DUBBED Brooksfield after the paddock’s owner, Mr Brooks, the dragway’s success was largely due to the young, hard-working car club volunteers, who were all in their teens and early 20s.
Those original founders may be a little older now, yet the sparkles in their eyes remained as they reminisced about Brooksfield Dragway’s opening on 31 October, 1965 at a celebratory reunion held at Two Wells.
“The eighth-mile track was just a thin layer of bitumen; it was destroyed on that first meeting and we had to re-lay it,” said Dennis Boundy a former Crusaders Hot Rod Club member. “To start them, we held a hockey stick at the tyre, then at the finish line were two guys with hand timers and walkie talkies. If they read slightly different times, we’d just split the difference.”
Another founder, Laurie O’Connell, piped in: “We had 70 to 100 entries per monthly meet and 5000 spectators – it was packed. The whole length of one side of the track was four-deep and they were all standing behind a single strand of wire. If anyone had come unstuck it would’ve been bad.”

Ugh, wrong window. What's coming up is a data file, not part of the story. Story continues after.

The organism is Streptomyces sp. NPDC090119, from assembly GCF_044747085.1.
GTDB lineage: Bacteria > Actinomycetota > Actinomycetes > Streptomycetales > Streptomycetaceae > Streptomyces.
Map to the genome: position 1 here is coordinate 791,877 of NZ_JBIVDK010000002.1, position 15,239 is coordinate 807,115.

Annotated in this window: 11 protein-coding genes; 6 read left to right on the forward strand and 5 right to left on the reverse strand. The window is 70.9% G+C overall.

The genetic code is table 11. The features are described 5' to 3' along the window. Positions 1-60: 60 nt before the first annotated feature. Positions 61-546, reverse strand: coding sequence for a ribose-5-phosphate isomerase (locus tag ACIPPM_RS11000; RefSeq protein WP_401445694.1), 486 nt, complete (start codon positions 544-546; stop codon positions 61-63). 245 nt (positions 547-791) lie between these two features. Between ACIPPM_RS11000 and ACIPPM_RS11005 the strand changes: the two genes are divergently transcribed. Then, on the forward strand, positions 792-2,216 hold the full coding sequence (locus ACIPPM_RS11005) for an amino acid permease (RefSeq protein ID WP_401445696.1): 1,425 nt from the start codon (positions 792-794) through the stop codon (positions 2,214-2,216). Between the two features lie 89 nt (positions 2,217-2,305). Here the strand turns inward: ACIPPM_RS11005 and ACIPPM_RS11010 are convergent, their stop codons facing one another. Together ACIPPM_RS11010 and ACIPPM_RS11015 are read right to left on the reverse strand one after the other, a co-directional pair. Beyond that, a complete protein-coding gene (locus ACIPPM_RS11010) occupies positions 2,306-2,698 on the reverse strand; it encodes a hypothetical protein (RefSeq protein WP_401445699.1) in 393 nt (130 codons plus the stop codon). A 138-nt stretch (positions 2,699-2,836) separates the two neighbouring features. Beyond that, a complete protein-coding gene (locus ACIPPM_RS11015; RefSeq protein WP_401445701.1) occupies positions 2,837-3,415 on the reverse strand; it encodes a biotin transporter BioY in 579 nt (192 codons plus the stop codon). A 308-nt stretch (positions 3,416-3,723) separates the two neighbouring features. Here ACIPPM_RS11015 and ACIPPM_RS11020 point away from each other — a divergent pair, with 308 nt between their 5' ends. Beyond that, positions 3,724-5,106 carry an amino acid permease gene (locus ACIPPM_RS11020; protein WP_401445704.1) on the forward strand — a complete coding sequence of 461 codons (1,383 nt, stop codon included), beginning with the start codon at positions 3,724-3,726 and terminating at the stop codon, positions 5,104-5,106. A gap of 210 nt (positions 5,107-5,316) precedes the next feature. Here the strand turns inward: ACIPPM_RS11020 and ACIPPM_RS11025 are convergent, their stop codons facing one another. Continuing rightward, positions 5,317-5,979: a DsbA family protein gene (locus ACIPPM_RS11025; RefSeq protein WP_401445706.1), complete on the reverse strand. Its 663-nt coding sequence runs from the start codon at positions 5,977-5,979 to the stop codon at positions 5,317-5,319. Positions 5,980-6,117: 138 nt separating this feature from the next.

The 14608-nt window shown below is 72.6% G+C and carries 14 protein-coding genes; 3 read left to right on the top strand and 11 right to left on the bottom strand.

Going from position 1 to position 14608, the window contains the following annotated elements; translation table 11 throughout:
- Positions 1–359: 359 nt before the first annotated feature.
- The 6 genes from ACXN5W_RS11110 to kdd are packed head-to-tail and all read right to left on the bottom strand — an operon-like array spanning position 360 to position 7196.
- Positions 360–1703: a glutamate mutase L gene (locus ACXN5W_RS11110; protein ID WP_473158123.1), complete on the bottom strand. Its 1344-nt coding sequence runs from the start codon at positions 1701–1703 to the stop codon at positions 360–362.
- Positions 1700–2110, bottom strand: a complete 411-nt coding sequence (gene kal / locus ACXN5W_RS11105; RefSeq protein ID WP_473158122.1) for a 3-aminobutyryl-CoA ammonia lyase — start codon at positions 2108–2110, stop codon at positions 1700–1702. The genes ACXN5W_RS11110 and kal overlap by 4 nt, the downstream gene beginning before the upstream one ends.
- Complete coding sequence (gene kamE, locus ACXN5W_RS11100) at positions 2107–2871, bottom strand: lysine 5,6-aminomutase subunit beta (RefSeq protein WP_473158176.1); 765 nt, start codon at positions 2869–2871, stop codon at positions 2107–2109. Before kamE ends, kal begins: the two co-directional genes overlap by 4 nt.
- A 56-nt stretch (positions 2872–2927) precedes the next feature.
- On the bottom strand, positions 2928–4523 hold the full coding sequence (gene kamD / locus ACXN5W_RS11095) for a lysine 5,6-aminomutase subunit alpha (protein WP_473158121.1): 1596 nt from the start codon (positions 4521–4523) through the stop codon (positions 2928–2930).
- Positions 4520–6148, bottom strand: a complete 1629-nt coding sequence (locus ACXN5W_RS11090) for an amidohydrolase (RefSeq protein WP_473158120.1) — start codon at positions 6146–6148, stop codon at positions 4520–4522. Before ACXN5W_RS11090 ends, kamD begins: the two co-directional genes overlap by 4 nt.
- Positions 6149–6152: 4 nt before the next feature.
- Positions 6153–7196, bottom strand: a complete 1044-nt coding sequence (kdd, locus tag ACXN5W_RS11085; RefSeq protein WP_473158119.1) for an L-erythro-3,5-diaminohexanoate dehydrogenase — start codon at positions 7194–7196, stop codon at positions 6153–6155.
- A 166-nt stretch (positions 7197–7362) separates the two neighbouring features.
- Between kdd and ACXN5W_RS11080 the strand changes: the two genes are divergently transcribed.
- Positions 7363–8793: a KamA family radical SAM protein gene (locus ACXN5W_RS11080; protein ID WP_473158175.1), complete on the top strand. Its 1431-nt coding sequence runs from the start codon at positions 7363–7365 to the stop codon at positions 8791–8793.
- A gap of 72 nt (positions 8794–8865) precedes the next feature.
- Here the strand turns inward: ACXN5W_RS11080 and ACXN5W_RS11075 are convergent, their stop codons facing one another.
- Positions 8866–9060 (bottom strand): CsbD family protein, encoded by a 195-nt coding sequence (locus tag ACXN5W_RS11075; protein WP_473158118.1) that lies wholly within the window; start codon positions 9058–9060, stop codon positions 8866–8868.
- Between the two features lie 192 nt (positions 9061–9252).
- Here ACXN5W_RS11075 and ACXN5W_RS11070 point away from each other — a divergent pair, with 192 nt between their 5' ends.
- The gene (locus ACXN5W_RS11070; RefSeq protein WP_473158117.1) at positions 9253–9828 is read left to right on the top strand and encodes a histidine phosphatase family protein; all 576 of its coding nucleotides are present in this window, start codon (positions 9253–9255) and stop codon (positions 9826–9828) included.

Brooksfield closed in 1969, and, while the paddock has since been reclaimed as working farmland, the site has been markered with a carved rocked thanks to South Australian vintage racer enthusiast Kym White.
Kym was the architect behind the 54th anniversary gathering and has become somewhat of a co-ordinating networker of local nostalgia racers and their vintage cars. He brought along ‘Outlaw’ (SM Hot Rod 2014) to represent with fellow tribute race cars ‘Pulsator’, ‘Dirty Harry’, ‘Exterminator’ and ‘Wynn’s Munster’ – a visual delight that was not lost on this crowd.
“It’s just like it was back then, with the old FJ race cars everywhere,” said Graham Flavel, Crusaders member and the owner and builder of the original Pulsator.
This amazing group has a treasure trove of stories and photos that are vintage racing gold, and we look forward to bringing you more of them both soon in Street Machine.